Comandra umbellata, Bastard Toadflax
Scientific Name: Comandra umbellata
Common Name: Bastard Toadflax
Family: Santalaceae or Sandalwood Family
Synonyms: (Comandra umbellata var. umbellata)
Size: Up to 15 inches or so.
Growth Form: Forb/herb, shrub; stems from rhizomes, root-parasitic plants, leafy and branched.
Leaves: Green; alternate; lanceolate, may be paler below (abaxial).
Flower Color: White or greenish-white; terminal corymbose clusters, funnel-shaped flowers; flowers perfect; sepals narrow or lanceolate; fruit is nut-like, indehiscent, 1-seeded.
Flowering Season: April to August in Arizona and California.
Elevation: 4,000 to 9,500 feet; lower elevations in California 1,000 upward 9,500 feet.
Habitat Preferences: Dry rocky areas, upper desert areas, pine communities.
Recorded Range: Bastard Toadflax is found throughout the United States and Canada and most of North America. It is also native to Baja California and northern Mexico. In Arizona it is found throughout most of the state with few or no records in Yuma and LaPaz counties.
North America & US County Distribution Map for Comandra umbellata.
U.S. Weed Information: No information available.
Invasive/Noxious Weed Information: No information available.
Wetland Indicator: No information available. In North America Comandra umbellata has the following wetland designations:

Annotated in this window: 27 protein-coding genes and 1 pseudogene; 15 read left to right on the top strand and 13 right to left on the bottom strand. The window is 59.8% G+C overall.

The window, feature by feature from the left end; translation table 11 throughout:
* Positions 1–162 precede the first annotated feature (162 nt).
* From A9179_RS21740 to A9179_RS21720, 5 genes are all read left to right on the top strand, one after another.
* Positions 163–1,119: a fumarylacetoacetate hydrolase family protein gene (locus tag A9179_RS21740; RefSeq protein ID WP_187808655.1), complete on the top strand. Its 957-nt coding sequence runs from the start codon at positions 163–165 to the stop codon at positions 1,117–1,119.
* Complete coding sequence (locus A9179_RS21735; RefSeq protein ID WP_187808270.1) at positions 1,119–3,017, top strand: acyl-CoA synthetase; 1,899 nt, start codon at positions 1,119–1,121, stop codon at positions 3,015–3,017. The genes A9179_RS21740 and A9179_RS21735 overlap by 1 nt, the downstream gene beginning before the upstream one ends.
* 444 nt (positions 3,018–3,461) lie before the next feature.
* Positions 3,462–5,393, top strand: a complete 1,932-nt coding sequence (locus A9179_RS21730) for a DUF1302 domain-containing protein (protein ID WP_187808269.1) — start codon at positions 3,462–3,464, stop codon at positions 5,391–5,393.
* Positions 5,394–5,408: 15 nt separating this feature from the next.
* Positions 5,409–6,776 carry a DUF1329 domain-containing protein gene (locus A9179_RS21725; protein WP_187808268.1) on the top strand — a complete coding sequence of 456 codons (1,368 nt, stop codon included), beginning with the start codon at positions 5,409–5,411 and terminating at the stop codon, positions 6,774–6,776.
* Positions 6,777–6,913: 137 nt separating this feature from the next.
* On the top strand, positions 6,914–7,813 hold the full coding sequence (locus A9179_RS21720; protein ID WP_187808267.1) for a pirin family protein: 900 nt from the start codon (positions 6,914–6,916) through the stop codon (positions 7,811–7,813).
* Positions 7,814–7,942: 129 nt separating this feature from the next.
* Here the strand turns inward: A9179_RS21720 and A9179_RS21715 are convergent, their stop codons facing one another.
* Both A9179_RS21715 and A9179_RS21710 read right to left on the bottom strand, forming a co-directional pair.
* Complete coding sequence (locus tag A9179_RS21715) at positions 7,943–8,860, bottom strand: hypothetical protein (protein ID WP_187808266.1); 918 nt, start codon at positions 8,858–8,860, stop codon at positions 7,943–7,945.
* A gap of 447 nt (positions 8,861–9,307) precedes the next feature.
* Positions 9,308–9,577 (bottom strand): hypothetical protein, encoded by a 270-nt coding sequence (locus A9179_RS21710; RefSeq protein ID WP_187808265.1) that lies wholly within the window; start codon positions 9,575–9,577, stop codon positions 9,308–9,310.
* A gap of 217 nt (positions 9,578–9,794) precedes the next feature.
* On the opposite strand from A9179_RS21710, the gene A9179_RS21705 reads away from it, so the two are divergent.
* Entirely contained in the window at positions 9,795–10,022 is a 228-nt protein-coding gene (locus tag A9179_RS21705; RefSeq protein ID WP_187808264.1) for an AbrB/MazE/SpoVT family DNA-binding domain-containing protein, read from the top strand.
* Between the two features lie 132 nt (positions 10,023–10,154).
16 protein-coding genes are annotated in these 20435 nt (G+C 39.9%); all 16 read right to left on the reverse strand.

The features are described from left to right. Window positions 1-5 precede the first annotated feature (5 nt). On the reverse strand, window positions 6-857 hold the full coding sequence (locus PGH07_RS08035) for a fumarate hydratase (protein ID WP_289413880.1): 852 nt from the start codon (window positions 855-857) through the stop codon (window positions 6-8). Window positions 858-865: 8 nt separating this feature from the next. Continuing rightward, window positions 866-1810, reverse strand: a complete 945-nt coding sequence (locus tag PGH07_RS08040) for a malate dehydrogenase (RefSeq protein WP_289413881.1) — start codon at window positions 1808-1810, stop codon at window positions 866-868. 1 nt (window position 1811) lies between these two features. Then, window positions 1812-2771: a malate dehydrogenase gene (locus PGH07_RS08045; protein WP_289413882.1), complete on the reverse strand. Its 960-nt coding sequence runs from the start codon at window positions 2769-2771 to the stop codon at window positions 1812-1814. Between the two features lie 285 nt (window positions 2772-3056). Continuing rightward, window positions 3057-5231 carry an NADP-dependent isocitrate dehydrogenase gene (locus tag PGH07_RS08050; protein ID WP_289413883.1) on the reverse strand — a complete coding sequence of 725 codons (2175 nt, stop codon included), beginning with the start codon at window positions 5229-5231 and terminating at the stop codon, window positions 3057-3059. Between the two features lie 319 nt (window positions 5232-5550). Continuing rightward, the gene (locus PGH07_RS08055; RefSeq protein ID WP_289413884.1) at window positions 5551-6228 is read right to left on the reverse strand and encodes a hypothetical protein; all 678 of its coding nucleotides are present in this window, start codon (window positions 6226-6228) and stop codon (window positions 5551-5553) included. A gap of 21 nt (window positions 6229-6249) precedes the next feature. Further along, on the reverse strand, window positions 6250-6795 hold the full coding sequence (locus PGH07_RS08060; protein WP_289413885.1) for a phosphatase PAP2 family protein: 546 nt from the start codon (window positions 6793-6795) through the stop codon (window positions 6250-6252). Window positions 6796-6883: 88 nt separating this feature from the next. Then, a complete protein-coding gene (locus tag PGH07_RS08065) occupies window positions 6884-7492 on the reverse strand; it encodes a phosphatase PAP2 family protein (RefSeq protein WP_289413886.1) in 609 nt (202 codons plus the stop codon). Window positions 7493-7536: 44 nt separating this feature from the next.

Alaska, FACU, UPL;
Arid West, UPL;
Atlantic and Gulf Coastal Plain, UPL;
Eastern Mountains and Piedmont, FACU;
Great Plains, UPL; Midwest, FACU;
Northcentral & Northeast, FACU;
Western Mountains, Valleys, and Coast, FACU.
FACU = Facultative Upland, usually occur in non-wetlands, but may occur in wetlands
UPL = Obligate Upland, almost never occur in wetlands.
Threatened/Endangered Information: No information available.
In the Southwestern United States, there is 1 species of Comandra. All data is approximate and subject to taxonomic changes.
There are 3 subsp. in Comandra umbellata;
Comandra umbellata subsp. californica, California Bastard Toadflax, (AZ, BC, CA, OR, NV, WA);
Comandra umbellata subsp. pallida, pale Bastard Toadflax, (above Recorded Range except CA);
Comandra umbellata subsp. umbellata, Bastard Toadflax, (E. USA, CAN).
Comments: Comandra umbellata or Bastard Toadflax is a semi-parasitic (also photosynthesizes) plant found in Arizona in upper desert area. Plants from several different families have been identified as hosts.
Comandra umbellata or Bastard Toadflax has been used for a variety of purposes by North American indigenous peoples.
Cherokee Drug, Dermatological Aid, Juice applied to cut or sore.
Meskwaki Drug, Analgesic, Infusion of leaf taken for lung pains.
Meskwaki Drug, Respiratory Aid, Medicine of immature florets licked to ease labored breathing from cold, etc.
Okanagan-Colville Food, Sweetener, Flowers sucked by children for the sweet nectar.
Arapaho Dye, Blue, Area next to the root bark used as a blue dye.
Navajo Drug, Dermatological Aid, Decoction of plant used as a foot bath for corns.
Okanagon Food, Staple, Seeds or nuts used as a principle food.
Thompson Drug, Eye Medicine, Fresh roots mixed with woman's milk and used as a wash for sore or inflamed eyes.
See all ethno-botanical uses at Native American Ethnobotany, University of Michigan, Dearborn.